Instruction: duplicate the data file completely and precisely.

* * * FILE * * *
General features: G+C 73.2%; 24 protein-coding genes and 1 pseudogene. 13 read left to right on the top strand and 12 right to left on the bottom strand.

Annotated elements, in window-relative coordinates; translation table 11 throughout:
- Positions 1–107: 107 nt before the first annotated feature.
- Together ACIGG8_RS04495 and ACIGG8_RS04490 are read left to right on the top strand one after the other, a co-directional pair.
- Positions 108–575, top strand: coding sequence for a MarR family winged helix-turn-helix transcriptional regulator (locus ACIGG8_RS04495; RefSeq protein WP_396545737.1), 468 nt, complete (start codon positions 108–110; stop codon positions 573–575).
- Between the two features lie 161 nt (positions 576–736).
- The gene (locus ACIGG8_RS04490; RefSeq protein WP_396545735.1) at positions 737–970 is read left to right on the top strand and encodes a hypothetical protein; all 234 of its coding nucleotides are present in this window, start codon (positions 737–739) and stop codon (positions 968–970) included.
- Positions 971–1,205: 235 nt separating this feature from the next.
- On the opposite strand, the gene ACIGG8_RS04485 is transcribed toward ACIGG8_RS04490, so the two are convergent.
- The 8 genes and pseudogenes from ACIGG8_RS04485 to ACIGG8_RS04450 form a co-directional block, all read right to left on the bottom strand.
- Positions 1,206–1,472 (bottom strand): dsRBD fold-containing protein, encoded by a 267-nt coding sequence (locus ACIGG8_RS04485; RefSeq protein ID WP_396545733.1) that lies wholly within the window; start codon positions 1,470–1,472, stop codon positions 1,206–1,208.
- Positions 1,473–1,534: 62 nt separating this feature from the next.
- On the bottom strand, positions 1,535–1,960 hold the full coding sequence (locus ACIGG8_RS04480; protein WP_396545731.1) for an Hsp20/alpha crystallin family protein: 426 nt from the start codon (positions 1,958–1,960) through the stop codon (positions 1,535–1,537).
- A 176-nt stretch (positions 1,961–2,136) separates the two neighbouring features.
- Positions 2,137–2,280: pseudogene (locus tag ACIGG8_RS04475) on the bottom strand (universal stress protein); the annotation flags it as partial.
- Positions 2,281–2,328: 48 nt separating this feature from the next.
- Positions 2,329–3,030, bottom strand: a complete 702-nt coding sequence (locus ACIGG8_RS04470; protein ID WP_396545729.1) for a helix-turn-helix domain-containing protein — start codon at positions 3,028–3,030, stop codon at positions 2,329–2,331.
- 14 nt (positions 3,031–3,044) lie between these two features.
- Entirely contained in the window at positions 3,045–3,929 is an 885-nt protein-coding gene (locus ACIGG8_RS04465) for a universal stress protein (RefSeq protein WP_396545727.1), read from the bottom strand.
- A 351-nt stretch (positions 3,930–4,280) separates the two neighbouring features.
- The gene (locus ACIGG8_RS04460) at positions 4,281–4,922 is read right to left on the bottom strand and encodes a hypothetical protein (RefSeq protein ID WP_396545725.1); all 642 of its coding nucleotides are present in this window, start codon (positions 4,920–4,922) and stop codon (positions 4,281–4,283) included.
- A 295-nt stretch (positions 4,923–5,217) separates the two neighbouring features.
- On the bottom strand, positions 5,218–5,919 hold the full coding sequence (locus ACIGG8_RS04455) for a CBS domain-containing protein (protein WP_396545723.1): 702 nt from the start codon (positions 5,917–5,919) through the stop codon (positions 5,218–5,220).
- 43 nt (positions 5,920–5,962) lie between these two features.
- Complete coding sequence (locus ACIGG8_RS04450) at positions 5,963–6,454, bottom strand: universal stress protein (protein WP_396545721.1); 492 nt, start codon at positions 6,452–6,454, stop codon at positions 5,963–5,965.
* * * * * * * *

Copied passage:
General features: G+C 73.2%; 24 protein-coding genes and 1 pseudogene. 13 read left to right on the top strand and 12 right to left on the bottom strand.

Annotated elements, in window-relative coordinates; translation table 11 throughout:
- Positions 1–107: 107 nt before the first annotated feature.
- Together ACIGG8_RS04495 and ACIGG8_RS04490 are read left to right on the top strand one after the other, a co-directional pair.
- Positions 108–575, top strand: coding sequence for a MarR family winged helix-turn-helix transcriptional regulator (locus ACIGG8_RS04495; RefSeq protein WP_396545737.1), 468 nt, complete (start codon positions 108–110; stop codon positions 573–575).
- Between the two features lie 161 nt (positions 576–736).
- The gene (locus ACIGG8_RS04490; RefSeq protein WP_396545735.1) at positions 737–970 is read left to right on the top strand and encodes a hypothetical protein; all 234 of its coding nucleotides are present in this window, start codon (positions 737–739) and stop codon (positions 968–970) included.
- Positions 971–1,205: 235 nt separating this feature from the next.
- On the opposite strand, the gene ACIGG8_RS04485 is transcribed toward ACIGG8_RS04490, so the two are convergent.
- The 8 genes and pseudogenes from ACIGG8_RS04485 to ACIGG8_RS04450 form a co-directional block, all read right to left on the bottom strand.
- Positions 1,206–1,472 (bottom strand): dsRBD fold-containing protein, encoded by a 267-nt coding sequence (locus ACIGG8_RS04485; RefSeq protein ID WP_396545733.1) that lies wholly within the window; start codon positions 1,470–1,472, stop codon positions 1,206–1,208.
- Positions 1,473–1,534: 62 nt separating this feature from the next.
- On the bottom strand, positions 1,535–1,960 hold the full coding sequence (locus ACIGG8_RS04480; protein WP_396545731.1) for an Hsp20/alpha crystallin family protein: 426 nt from the start codon (positions 1,958–1,960) through the stop codon (positions 1,535–1,537).
- A 176-nt stretch (positions 1,961–2,136) separates the two neighbouring features.
- Positions 2,137–2,280: pseudogene (locus tag ACIGG8_RS04475) on the bottom strand (universal stress protein); the annotation flags it as partial.
- Positions 2,281–2,328: 48 nt separating this feature from the next.
- Positions 2,329–3,030, bottom strand: a complete 702-nt coding sequence (locus ACIGG8_RS04470; protein ID WP_396545729.1) for a helix-turn-helix domain-containing protein — start codon at positions 3,028–3,030, stop codon at positions 2,329–2,331.
- 14 nt (positions 3,031–3,044) lie between these two features.
- Entirely contained in the window at positions 3,045–3,929 is an 885-nt protein-coding gene (locus ACIGG8_RS04465) for a universal stress protein (RefSeq protein WP_396545727.1), read from the bottom strand.
- A 351-nt stretch (positions 3,930–4,280) separates the two neighbouring features.
- The gene (locus ACIGG8_RS04460) at positions 4,281–4,922 is read right to left on the bottom strand and encodes a hypothetical protein (RefSeq protein ID WP_396545725.1); all 642 of its coding nucleotides are present in this window, start codon (positions 4,920–4,922) and stop codon (positions 4,281–4,283) included.
- A 295-nt stretch (positions 4,923–5,217) separates the two neighbouring features.
- On the bottom strand, positions 5,218–5,919 hold the full coding sequence (locus ACIGG8_RS04455) for a CBS domain-containing protein (protein WP_396545723.1): 702 nt from the start codon (positions 5,917–5,919) through the stop codon (positions 5,218–5,220).
- 43 nt (positions 5,920–5,962) lie between these two features.
- Complete coding sequence (locus ACIGG8_RS04450) at positions 5,963–6,454, bottom strand: universal stress protein (protein WP_396545721.1); 492 nt, start codon at positions 6,452–6,454, stop codon at positions 5,963–5,965.